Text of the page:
Anion: A negative ion that travels towards the positive anode.
Cation: A positive ion that travels towards the negative cathode.
Electron: A tiny particle, much lighter than an atom, that carries a negative electric charge.
Carbon: A black solid element, found in all organic compounds
Energy: Light, sound, heat, kinetic, electrical and chemical are all forms of ...
Magnesium: A silver-white metallic element that burns with a brilliant white flame
Lithium: A soft silver-white metallic element. It is the lightest of the alkali metals.
Oxide: Compound of oxygen
Priestley: English chemist who discovered oxygen
Lavoisier: French chemist who discovered oxygen is needed in burning
Kerosene: Hydrocarbon - paraffin
Molecule: A group of atoms bonded together, representing the smallest fundamental unit of a chemical compound


9l-Pressure and Moments
Atmosphere: The gaseous layer on a planet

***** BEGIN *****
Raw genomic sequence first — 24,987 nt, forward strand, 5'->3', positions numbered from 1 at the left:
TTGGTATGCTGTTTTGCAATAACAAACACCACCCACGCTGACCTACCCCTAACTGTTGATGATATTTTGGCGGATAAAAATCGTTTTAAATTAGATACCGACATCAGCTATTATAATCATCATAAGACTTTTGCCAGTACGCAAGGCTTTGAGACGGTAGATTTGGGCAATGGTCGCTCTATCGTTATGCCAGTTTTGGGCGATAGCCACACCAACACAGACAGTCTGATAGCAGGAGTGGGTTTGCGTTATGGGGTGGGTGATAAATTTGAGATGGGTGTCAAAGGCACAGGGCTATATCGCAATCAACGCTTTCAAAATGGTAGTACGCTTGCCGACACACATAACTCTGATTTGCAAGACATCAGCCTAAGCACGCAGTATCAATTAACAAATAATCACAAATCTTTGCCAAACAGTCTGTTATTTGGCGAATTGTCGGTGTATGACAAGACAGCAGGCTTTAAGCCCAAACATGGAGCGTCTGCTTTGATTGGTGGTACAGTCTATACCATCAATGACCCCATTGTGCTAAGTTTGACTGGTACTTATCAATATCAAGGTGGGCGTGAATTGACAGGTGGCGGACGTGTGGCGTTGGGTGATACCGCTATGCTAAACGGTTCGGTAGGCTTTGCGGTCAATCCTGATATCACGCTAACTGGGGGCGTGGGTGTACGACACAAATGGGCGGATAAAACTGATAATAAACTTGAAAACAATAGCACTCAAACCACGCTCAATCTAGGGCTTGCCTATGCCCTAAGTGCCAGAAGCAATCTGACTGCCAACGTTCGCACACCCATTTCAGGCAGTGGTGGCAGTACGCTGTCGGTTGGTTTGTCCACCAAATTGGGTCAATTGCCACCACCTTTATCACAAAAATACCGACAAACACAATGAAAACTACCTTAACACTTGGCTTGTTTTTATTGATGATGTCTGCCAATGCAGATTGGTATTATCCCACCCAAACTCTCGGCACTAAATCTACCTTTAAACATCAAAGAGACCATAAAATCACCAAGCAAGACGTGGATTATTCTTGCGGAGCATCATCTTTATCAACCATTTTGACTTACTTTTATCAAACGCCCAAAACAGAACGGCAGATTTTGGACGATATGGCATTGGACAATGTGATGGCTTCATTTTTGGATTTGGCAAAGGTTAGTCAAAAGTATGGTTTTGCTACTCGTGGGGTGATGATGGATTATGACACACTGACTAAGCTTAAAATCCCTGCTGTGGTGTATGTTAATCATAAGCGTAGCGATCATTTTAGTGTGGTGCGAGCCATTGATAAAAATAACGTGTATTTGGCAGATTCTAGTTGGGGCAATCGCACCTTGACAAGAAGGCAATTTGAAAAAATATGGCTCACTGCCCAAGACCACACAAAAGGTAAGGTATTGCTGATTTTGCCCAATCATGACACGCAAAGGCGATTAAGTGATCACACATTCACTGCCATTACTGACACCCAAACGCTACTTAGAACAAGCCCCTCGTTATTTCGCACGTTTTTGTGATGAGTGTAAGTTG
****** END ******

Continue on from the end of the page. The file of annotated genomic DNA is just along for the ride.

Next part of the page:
Pressure: The total force applied divided by the area on which it acts
Air: The gaseous layer surrounding the planet Earth
Water: The contents of the Earth's oceans
Depth: The height of liquid in a container
Dam: Something that prevents the natural flow of a river
Pascal: The unit of pressure - one newton per square metre
Inverse: The opposite of an operation or action
Force: Something that causes an object to change speed or direction
Compress: This means to squash
Incompressible: Totally resistant to being squashed
Particles: Tiny pieces of matter
Hydraulics: Transmission of compressive forces by a liquid
Liquid: The state of matter where particles are close together but can move past eachother
Gas: The state of matter where particles are far apart and move quickly
Fluid: A gas or liquid
Solid: The state of matter where particles are close together and cannot move past eachother
Moment: Torque - the product of the applied force and the perpendicular distance to the axis
Pivot: A point about which something turns - a lever for example
Fulcrum: A point about which something turns - a seesaw for example
Balance: A device for comparing weights
Lever: A rigid bar resting on a fulcrum
Muscle: A tissue that contracts to cause movement
Jack: A device used for lifting that relies on a screw mechanism